The topic of homework, yea or nay, goes around every so often. I've been prompted to blog on the topic because I just read a CNN article "Should Schools Ban Homework?"
A comprehensive review of virtually all academic studies on the value of homework can be found here. The conclusion is that the value of homework seems to be so minimal that it should be assigned judiciously and moderately, at best.
I'm a Latin teacher at a public high school in New Jersey. I concentrate my instruction on teaching topics and giving students practice in the classroom. I have not traditionally given much homework.
Why? Well, because I primarily prefer to instruct a topic and then immediately observe a follow-on exercise in which the student demonstrates acquisition of the new skill.
Why not instruct a topic and observe student acquisition in homework? Well, because on a daily basis, I see that the homework my colleagues assign is routinely just copied by students, who are smart enough to make enough changes and even include some errors so as to conceal the activity.
Why are they doing this? I will suggest they do this simply as a survival mechanism.
If every teacher in my building gave as much homework as some of them, these kids would have to spend six hours outside of school to complete it in a meaningful fashion--every day.
As the CNN article points out, when are these kids supposed to run around and enjoy the sun? When are they supposed to enjoy a relaxed dinner with their family?
Again, if all of us gave as much homework as some of us--and these kids didn't find ways to divide the labor and copy the work--we would crush the life and soul out of these young people.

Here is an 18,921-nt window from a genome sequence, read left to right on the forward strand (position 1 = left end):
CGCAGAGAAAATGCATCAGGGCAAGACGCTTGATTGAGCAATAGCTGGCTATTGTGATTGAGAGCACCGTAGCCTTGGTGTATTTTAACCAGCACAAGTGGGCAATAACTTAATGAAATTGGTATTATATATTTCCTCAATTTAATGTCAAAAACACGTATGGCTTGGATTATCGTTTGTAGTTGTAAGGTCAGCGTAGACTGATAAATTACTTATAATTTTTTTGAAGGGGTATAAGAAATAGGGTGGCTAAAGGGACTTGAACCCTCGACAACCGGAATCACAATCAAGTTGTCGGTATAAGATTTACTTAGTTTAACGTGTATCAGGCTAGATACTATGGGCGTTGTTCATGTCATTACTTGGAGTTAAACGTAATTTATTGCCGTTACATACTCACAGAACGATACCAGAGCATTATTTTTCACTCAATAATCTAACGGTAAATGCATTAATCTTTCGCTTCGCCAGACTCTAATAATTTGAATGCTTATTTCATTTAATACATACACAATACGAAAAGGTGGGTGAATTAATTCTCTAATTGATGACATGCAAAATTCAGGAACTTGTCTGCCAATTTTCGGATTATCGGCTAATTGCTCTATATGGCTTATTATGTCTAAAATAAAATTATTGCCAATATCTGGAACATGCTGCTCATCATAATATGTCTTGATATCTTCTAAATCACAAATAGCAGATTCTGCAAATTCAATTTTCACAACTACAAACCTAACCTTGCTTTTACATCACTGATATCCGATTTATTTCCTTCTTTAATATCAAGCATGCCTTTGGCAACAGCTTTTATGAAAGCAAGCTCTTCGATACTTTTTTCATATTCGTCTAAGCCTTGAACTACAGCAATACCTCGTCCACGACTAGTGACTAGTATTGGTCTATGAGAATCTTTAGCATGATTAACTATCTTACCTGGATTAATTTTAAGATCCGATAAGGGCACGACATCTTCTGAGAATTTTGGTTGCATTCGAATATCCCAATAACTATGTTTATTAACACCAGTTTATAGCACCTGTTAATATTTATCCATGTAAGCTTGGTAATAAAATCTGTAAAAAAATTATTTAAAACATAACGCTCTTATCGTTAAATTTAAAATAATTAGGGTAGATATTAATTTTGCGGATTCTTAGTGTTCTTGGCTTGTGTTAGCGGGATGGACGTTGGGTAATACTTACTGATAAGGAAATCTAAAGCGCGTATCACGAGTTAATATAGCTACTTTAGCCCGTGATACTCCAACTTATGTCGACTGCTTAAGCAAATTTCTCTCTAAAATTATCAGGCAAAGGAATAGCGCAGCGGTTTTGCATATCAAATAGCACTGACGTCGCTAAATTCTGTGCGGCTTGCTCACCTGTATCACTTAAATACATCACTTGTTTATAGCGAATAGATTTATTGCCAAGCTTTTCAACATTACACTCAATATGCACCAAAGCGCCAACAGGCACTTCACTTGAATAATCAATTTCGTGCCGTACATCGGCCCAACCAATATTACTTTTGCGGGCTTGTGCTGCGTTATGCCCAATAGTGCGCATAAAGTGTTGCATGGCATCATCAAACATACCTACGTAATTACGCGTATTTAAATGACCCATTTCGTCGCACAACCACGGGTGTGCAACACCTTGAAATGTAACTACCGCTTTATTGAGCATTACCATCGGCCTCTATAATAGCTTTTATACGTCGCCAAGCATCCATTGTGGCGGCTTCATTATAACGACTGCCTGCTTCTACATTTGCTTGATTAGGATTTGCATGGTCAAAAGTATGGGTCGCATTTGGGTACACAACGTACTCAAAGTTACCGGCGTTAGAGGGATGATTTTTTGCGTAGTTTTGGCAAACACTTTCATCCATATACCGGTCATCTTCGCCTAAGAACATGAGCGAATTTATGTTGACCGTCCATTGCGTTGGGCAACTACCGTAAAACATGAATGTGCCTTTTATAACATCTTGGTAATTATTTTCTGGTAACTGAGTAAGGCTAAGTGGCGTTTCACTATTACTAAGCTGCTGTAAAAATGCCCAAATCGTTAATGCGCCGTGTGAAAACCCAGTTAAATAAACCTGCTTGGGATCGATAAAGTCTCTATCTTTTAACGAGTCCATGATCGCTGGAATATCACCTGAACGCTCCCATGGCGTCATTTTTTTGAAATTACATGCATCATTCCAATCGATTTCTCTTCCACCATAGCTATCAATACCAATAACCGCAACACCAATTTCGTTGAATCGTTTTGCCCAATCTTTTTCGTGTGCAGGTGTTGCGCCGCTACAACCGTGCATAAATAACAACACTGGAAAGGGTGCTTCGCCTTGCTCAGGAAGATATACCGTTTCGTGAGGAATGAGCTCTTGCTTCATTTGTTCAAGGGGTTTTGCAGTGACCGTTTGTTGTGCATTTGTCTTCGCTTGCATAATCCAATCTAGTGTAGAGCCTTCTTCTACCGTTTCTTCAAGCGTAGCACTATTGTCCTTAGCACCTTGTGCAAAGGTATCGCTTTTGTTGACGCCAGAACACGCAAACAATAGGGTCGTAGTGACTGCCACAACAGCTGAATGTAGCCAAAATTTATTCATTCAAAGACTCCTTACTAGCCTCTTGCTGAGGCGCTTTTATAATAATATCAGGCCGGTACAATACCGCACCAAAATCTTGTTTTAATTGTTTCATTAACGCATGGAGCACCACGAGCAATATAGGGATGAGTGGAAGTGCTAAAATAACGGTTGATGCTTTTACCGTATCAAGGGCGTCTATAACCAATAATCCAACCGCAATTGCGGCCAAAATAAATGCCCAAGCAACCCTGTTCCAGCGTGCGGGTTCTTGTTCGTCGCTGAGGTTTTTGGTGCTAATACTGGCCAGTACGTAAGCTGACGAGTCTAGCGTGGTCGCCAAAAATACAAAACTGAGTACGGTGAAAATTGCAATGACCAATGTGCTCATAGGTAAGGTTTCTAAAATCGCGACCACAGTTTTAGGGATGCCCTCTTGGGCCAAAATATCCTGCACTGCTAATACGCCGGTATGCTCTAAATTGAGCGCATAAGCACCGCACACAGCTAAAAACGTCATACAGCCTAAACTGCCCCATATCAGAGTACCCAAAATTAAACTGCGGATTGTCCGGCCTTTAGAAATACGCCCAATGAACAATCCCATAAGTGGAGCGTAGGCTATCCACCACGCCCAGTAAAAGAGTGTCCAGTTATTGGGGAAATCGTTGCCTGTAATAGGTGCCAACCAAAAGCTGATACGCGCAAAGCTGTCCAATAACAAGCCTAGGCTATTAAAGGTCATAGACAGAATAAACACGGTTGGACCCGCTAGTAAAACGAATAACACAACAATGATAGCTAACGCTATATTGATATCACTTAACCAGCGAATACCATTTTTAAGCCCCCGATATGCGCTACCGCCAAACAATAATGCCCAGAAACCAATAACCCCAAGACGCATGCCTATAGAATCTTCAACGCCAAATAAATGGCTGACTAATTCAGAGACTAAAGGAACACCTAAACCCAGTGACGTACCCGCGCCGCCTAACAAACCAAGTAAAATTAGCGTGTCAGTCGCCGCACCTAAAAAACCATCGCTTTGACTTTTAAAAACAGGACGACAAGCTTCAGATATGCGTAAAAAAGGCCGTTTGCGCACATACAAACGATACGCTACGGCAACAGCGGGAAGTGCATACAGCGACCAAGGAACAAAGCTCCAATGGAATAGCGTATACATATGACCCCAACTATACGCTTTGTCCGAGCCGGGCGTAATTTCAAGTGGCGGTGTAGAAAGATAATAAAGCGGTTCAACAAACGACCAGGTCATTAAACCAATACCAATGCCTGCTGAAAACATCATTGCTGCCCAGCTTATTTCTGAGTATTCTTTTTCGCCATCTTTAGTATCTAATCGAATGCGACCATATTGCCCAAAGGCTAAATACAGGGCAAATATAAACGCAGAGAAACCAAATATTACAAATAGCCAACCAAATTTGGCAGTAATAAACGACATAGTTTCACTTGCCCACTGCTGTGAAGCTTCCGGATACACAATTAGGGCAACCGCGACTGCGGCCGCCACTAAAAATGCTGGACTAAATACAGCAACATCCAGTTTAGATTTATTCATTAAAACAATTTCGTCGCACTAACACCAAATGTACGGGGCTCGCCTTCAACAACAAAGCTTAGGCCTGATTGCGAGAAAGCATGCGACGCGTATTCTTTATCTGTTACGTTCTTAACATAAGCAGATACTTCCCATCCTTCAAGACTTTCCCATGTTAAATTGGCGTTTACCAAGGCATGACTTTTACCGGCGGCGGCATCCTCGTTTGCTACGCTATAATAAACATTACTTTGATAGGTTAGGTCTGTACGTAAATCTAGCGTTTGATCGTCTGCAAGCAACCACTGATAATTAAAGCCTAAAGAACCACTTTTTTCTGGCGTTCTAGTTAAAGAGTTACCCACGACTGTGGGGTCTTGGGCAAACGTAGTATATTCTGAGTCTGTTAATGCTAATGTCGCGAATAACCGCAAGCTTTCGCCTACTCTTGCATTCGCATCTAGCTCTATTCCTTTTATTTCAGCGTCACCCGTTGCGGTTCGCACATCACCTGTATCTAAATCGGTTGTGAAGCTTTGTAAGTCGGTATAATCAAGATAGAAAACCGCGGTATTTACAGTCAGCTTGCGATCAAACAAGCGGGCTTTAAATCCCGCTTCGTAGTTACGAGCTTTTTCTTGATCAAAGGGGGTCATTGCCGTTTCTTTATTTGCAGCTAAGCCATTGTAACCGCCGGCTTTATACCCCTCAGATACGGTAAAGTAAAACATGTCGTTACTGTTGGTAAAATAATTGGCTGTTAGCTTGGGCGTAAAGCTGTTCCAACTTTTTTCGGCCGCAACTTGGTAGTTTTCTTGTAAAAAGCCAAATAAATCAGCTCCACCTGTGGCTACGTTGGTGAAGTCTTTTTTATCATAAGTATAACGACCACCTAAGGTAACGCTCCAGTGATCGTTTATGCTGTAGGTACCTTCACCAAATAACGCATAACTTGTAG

I don't mean to completely dismiss the value of assignments too big to be completed in class and which, therefore, imply some out of class work. What I am certainly decrying is the routine assignment of homework on a daily basis which seems to be work merely for work's sake, especially when the negative impact on the grade for not doing it is not at all commensurate with the learning outcome achieved by doing it. One should not be able to outright fail a class merely by not doing homework.
Despite the stress put on educators in the current anti-teacher climate, I still love my job. I love it for several reasons. For one, I adore my subject, Latin. I can't help but pour my enthusiasm for this topic into my instruction. And I hope that energizes my students as well.
But the main reason I love my job is the satisfaction of seeing, year after year, that I make a difference in the life of these young people. Yes, indeed, their English vocabulary is enriched by a grounding in the Latin language (and that's a sufficient outcome). But that's not what I'm talking about.
I have seen how my passion for learning and the pedagogical skills I instill help students to become better learners themselves, in whatever topic they cherish. I don't care if it's Latin, just so long as they grow as a result.
But I doubt any student was ever inspired to life-long learning while doing homework.